4.6 Resumes

A resume is a brief document that summarizes your education, employment history, and experiences that are relevant to your qualifications for a particular job for which you are applying. The purpose of a resume (along with your cover letter) is to get an interview. Research has shown than it takes an average of ten interviews to receive one job offer, so your resume needs to be persuasive and perfect.

A resume should be easily readable, effectively designed, and adapted to audience expectations. If you are taking a technical writing course, your instructor may be okay with your making up a few details in your resume to represent what you’ll be when you graduate. However, if you’re just starting your college education and have little work experience, why not try using the techniques and suggestions here to create a resume that represents your current skills, abilities, and background? Developing a decent-looking resume based on what you are now is a challenge that you have to deal with at some point—so why not now?

Watch Will Fleming’s video for some general resume writing tips:

Resumes: An Overview

The general purpose resume usually contains four sections:

      • Contact info
      • Experience
      • Education
      • Honors, activities, and outreach (optional)

The contact information should include:

        • Full name
        • E-mail address
        • Permanent address (or campus address if applicable)
        • Phone number(s)
        • Web address/URL (if applicable)

The experience section usually includes:

        • Company or organization
        • Location
        • Position title
        • Dates of employment or involvement
        • Descriptions of responsibilities and duties

The education section usually includes:

        • Schools you have attended, such as universities and community colleges, as well as professional and technical schools (rarely high schools, unless somehow relevant)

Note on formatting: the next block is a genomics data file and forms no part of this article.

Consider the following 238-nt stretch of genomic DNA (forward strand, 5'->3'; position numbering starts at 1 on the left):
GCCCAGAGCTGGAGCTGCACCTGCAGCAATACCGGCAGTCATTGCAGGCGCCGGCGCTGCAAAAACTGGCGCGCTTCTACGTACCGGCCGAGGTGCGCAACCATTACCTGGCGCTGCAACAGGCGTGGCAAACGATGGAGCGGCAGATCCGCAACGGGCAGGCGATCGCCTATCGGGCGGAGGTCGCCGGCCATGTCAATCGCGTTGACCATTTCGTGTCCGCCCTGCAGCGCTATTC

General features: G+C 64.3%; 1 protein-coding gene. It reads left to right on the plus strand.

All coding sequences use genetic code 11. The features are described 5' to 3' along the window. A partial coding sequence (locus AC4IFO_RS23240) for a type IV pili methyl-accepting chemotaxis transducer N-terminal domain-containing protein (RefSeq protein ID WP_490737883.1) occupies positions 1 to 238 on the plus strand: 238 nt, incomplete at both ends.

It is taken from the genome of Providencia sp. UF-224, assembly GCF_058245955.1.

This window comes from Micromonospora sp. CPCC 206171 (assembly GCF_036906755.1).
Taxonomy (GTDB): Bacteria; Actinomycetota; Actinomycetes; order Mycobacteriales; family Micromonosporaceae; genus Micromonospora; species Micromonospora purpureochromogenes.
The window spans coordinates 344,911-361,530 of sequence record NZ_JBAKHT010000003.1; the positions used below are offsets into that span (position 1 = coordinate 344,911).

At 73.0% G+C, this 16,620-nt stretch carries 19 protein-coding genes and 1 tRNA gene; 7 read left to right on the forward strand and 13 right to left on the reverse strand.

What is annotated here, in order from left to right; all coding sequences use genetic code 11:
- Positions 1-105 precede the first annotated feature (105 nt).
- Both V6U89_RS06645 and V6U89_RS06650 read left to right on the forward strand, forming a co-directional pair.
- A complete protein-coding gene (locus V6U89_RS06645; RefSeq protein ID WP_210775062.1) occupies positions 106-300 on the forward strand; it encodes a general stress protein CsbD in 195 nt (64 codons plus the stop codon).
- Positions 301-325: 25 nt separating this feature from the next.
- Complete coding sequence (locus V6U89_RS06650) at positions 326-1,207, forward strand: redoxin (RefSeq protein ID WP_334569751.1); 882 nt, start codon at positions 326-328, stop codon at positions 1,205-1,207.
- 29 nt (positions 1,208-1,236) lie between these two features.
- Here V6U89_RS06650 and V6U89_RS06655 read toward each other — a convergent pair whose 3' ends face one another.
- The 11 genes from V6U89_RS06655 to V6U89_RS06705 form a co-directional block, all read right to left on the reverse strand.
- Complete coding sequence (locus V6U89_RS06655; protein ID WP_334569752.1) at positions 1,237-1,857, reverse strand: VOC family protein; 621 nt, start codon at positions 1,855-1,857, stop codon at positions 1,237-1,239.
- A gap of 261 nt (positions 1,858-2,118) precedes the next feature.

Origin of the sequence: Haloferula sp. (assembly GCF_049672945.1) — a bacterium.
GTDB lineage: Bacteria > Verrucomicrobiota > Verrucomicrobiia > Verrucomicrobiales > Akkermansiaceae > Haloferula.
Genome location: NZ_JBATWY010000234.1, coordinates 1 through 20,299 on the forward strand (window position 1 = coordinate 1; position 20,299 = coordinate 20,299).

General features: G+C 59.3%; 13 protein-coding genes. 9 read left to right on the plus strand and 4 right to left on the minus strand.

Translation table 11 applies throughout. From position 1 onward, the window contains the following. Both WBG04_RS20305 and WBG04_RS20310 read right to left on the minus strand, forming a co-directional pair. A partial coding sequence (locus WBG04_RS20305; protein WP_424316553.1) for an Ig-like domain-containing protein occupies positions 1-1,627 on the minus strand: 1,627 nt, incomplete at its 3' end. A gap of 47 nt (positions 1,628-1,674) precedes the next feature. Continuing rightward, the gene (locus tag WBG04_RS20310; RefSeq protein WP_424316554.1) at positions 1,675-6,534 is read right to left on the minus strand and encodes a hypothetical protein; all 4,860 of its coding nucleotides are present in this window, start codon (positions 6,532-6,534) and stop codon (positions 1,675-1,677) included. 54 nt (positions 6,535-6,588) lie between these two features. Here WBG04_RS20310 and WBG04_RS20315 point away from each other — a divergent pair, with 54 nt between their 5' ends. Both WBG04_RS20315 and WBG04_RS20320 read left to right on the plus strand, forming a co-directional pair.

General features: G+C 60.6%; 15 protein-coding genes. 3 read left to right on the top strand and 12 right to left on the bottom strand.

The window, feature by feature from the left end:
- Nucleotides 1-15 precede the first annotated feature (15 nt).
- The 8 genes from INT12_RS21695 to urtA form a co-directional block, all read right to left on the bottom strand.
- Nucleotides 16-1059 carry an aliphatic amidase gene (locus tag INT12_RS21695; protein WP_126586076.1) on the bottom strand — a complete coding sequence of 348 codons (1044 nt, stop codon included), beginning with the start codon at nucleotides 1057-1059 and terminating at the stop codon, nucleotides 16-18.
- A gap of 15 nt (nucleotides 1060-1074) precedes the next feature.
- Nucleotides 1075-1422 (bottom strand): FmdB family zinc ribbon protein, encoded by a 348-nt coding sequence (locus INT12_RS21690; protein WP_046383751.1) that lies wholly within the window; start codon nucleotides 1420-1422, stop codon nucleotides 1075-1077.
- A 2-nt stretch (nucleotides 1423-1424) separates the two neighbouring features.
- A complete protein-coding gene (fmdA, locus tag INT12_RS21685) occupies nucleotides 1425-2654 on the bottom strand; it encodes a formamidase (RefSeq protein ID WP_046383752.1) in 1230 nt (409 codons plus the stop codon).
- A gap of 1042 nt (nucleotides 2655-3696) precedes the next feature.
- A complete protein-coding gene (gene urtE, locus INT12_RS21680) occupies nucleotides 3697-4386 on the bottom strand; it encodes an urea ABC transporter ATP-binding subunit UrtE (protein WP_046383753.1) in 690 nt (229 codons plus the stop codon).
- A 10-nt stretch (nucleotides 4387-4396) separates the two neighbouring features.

• Location of school(s)
        • Date of graduation, actual or anticipated (Anticipated graduation June 2022)
        • Degree(s) earned/Majors studied
        • Grade point average (GPA) (*most experts agree that GPAs should be left off if lower than a 3.0)

An honors and activities section might include:

        • Academic awards and scholarships
        • Membership in campus, national, or international organizations
        • Leadership positions held in campus, national, or international organizations
        • University and community service positions
        • Work-related awards or honors
        • Dates of awards/dates of involvement
        • Volunteer experience
        • Apprenticeships (if not listed under Experience)

For more resume tips, see the following video, “What Should You Include on a Resume?” from GCFLearnFree.org:

Resume Design

There are many, many different ways of designing your resume, but one shared characteristic with all resumes is that they should be easy to read. There is no one right way to write or design a resume. Every person’s background, employment needs, and career objectives are different, which necessitates unique resume designs. The best way to determine your resume’s design is to look at examples of others’ resumes to help you decide your own approach. Keep in mind that every detail, every aspect of your resume should work toward explaining the following:  who you are, what your background and expertise are, what the potential employer is looking for, and what your own employment goals are.


Figure 4.6.1 shows the basic format for most resumes:

Figure 4.6.1

*The next page, “Resume Sections & Types,” will discuss resume design in more detail.

Resume Samples

Take a look at the following resume examples to give you a sense of the various styles

Additional Resources

  • From Writingcommons.org:



"Resumes." Online Technical Writing. [License: CC BY 4.0]
"What Should You Include on a Resume?" Uploaded by GCFLearnFree.org, 9 Feb 2019, Youtube.com.


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Technical Writing at LBCC Copyright © 2020 by Will Fleming is licensed under a Creative Commons Attribution 4.0 International License, except where otherwise noted.